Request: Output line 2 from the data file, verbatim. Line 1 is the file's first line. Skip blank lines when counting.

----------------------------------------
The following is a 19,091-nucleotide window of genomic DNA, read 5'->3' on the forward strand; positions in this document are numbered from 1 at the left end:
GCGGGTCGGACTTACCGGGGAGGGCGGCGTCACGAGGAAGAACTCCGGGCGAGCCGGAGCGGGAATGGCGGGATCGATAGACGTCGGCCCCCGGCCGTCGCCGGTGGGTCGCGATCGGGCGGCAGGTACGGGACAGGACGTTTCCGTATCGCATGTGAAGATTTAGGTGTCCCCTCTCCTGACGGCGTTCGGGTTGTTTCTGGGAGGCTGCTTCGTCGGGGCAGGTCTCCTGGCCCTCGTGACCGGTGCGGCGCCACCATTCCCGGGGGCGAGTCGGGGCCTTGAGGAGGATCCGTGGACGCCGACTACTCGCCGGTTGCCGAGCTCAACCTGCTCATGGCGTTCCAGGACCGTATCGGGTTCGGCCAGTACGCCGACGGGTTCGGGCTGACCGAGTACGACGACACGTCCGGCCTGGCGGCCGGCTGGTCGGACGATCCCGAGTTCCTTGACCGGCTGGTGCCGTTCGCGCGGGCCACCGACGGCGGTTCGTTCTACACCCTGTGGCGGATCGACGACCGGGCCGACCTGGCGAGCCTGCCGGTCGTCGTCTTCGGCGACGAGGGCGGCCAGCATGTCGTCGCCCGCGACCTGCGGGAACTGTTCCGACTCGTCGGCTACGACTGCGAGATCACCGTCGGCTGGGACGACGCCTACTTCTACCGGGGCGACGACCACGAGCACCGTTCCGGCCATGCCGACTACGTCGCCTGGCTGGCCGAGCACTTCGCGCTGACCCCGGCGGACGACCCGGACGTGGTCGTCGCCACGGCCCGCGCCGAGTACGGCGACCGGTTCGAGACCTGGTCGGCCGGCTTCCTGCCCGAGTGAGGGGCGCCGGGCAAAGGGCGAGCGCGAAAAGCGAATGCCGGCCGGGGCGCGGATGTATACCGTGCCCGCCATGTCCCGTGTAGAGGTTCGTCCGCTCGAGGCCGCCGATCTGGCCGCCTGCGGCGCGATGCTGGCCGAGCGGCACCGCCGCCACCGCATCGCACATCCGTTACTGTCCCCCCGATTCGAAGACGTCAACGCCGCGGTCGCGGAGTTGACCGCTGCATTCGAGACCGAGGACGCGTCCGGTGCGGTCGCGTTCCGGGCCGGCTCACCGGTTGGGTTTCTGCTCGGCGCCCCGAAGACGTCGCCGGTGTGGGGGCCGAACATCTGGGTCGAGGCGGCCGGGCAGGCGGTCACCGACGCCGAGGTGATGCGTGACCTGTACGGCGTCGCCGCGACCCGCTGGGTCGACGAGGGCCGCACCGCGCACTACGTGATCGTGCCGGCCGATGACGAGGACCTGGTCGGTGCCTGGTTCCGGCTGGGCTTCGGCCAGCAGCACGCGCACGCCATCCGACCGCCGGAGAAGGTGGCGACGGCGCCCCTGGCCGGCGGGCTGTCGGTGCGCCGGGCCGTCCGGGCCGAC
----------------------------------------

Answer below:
GCGGGTCGGACTTACCGGGGAGGGCGGCGTCACGAGGAAGAACTCCGGGCGAGCCGGAGCGGGAATGGCGGGATCGATAGACGTCGGCCCCCGGCCGTCGCCGGTGGGTCGCGATCGGGCGGCAGGTACGGGACAGGACGTTTCCGTATCGCATGTGAAGATTTAGGTGTCCCCTCTCCTGACGGCGTTCGGGTTGTTTCTGGGAGGCTGCTTCGTCGGGGCAGGTCTCCTGGCCCTCGTGACCGGTGCGGCGCCACCATTCCCGGGGGCGAGTCGGGGCCTTGAGGAGGATCCGTGGACGCCGACTACTCGCCGGTTGCCGAGCTCAACCTGCTCATGGCGTTCCAGGACCGTATCGGGTTCGGCCAGTACGCCGACGGGTTCGGGCTGACCGAGTACGACGACACGTCCGGCCTGGCGGCCGGCTGGTCGGACGATCCCGAGTTCCTTGACCGGCTGGTGCCGTTCGCGCGGGCCACCGACGGCGGTTCGTTCTACACCCTGTGGCGGATCGACGACCGGGCCGACCTGGCGAGCCTGCCGGTCGTCGTCTTCGGCGACGAGGGCGGCCAGCATGTCGTCGCCCGCGACCTGCGGGAACTGTTCCGACTCGTCGGCTACGACTGCGAGATCACCGTCGGCTGGGACGACGCCTACTTCTACCGGGGCGACGACCACGAGCACCGTTCCGGCCATGCCGACTACGTCGCCTGGCTGGCCGAGCACTTCGCGCTGACCCCGGCGGACGACCCGGACGTGGTCGTCGCCACGGCCCGCGCCGAGTACGGCGACCGGTTCGAGACCTGGTCGGCCGGCTTCCTGCCCGAGTGAGGGGCGCCGGGCAAAGGGCGAGCGCGAAAAGCGAATGCCGGCCGGGGCGCGGATGTATACCGTGCCCGCCATGTCCCGTGTAGAGGTTCGTCCGCTCGAGGCCGCCGATCTGGCCGCCTGCGGCGCGATGCTGGCCGAGCGGCACCGCCGCCACCGCATCGCACATCCGTTACTGTCCCCCCGATTCGAAGACGTCAACGCCGCGGTCGCGGAGTTGACCGCTGCATTCGAGACCGAGGACGCGTCCGGTGCGGTCGCGTTCCGGGCCGGCTCACCGGTTGGGTTTCTGCTCGGCGCCCCGAAGACGTCGCCGGTGTGGGGGCCGAACATCTGGGTCGAGGCGGCCGGGCAGGCGGTCACCGACGCCGAGGTGATGCGTGACCTGTACGGCGTCGCCGCGACCCGCTGGGTCGACGAGGGCCGCACCGCGCACTACGTGATCGTGCCGGCCGATGACGAGGACCTGGTCGGTGCCTGGTTCCGGCTGGGCTTCGGCCAGCAGCACGCGCACGCCATCCGACCGCCGGAGAAGGTGGCGACGGCGCCCCTGGCCGGCGGGCTGTCGGTGCGCCGGGCCGTCCGGGCCGAC